Media release: 12 September 2019
Changes announced today by Government to the school curriculum to better reflect key aspects of New Zealand’s history have been welcomed by Manatū Taonga Ministry for Culture and Heritage Chief Historian Neill Atkinson.
“Ensuring our young people learn and have a better understanding of the experiences and events which have shaped our nation is a significant step towards building confident and connected communities,” Neill Atkinson said.
“The changes being made aim to reset the national framework which will see more schools and kura teach fundamental aspects of our country's history by 2022.
“These include the arrival of Polynesians in Aotearoa, early encounters between Māori and Europeans including Tuia – Encounters 250, Te Tiriti o Waitangi and early colonial history, the New Zealand Wars, the close connection with our Pacific neighbours, the development of New Zealand’s identity and nationhood, and the long history of immigration that has created an increasingly diverse nation.
“In 2040 we will mark the 200th anniversary of the signing of Te Tiriti o Waitangi. Over the next 20 years, we have an opportunity to develop a deeper, more inclusive sense of nationhood – or Aotearoatanga – by understanding and coming to terms with our history, including the difficult histories of internal conflict.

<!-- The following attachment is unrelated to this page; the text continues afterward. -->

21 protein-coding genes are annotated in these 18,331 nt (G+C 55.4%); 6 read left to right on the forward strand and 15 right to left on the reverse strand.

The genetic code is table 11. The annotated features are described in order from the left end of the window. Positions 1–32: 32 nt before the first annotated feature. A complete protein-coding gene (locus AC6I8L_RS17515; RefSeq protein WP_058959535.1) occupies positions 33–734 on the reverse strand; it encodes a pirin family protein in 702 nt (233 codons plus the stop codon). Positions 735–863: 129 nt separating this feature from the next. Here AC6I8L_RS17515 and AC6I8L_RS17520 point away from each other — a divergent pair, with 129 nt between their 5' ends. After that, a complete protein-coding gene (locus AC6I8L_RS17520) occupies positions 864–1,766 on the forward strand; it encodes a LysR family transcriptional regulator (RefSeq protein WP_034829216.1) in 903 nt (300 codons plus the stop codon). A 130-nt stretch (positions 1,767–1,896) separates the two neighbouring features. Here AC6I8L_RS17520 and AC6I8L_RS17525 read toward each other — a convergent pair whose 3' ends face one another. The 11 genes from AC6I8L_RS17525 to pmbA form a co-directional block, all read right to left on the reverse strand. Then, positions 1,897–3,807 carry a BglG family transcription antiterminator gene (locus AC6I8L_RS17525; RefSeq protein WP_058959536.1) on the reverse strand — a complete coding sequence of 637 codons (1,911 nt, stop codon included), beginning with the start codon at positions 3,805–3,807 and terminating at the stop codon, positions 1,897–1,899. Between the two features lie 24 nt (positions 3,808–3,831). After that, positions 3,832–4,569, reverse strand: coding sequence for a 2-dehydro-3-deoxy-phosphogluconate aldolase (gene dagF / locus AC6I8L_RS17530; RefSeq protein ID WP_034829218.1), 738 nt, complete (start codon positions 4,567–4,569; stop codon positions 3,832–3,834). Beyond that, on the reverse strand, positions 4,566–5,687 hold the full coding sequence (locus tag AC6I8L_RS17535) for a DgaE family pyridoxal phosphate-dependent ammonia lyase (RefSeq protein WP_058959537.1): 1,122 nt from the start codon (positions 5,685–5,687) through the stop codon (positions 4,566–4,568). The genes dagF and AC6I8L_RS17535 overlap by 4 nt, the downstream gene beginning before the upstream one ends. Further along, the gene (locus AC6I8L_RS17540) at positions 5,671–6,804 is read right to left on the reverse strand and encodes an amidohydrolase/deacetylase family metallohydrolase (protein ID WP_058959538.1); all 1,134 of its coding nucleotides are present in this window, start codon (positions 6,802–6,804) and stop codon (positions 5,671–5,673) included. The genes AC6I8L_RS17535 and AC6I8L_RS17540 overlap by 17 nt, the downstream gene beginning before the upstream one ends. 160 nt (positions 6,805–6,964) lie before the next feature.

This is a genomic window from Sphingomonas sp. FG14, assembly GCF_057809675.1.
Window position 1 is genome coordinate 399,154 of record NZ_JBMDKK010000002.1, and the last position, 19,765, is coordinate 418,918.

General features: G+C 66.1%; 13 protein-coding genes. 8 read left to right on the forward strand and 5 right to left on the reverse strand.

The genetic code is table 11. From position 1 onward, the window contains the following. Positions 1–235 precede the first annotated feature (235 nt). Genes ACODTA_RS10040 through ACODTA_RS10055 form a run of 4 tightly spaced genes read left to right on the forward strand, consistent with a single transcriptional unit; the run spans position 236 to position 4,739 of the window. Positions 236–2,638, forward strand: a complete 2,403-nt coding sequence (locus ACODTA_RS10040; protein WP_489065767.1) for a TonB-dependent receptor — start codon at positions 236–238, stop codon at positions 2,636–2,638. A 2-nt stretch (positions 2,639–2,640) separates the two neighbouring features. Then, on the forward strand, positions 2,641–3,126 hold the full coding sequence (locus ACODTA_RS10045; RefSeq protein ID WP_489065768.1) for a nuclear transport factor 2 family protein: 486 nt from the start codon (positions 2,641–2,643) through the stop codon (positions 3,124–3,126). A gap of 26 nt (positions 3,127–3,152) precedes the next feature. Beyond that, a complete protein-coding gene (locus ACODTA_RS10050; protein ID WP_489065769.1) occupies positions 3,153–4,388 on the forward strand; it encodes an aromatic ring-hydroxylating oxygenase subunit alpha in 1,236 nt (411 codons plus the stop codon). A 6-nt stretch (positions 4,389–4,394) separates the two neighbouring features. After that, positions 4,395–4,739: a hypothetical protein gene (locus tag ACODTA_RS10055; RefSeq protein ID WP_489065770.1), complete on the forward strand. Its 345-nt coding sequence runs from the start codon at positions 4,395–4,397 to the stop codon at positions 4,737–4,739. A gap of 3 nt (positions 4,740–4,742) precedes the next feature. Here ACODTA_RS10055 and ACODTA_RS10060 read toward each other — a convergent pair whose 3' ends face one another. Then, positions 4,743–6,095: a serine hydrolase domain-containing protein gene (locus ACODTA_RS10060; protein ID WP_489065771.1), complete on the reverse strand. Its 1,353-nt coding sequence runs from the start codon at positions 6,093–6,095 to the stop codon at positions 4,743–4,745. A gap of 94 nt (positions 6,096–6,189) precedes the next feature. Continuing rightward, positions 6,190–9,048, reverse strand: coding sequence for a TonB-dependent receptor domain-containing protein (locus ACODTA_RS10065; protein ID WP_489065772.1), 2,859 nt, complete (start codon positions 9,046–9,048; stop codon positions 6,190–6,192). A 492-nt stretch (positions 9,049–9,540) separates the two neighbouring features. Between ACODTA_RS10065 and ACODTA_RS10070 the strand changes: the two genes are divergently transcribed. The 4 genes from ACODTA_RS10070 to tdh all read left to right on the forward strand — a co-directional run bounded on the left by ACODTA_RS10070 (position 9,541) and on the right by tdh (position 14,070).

“Manatū Taonga has a range of resources to support this curriculum change. These include the Te Ara – Encyclopaedia of New Zealand and New Zealand History websites, which provide extensive content on many aspects of our history, culture and society.
“Another one of our projects, Te Tai – Treaty Settlement Stories, will make an important contribution to awareness of iwi history and Māori-Crown relations.
“Te Tai aims to increase understanding about Te Tiriti settlements, the history behind them and their ongoing impact. This includes a focus on iwi telling their own stories, together with a suite of education resources to help schools explore their distinctive, local stories.
“A knowledge of history and understanding of different perspectives can help promote tolerance and creates social cohesion and connection, which is central to improving wellbeing,” Neill Atkinson said.
Updated on 19th September 2019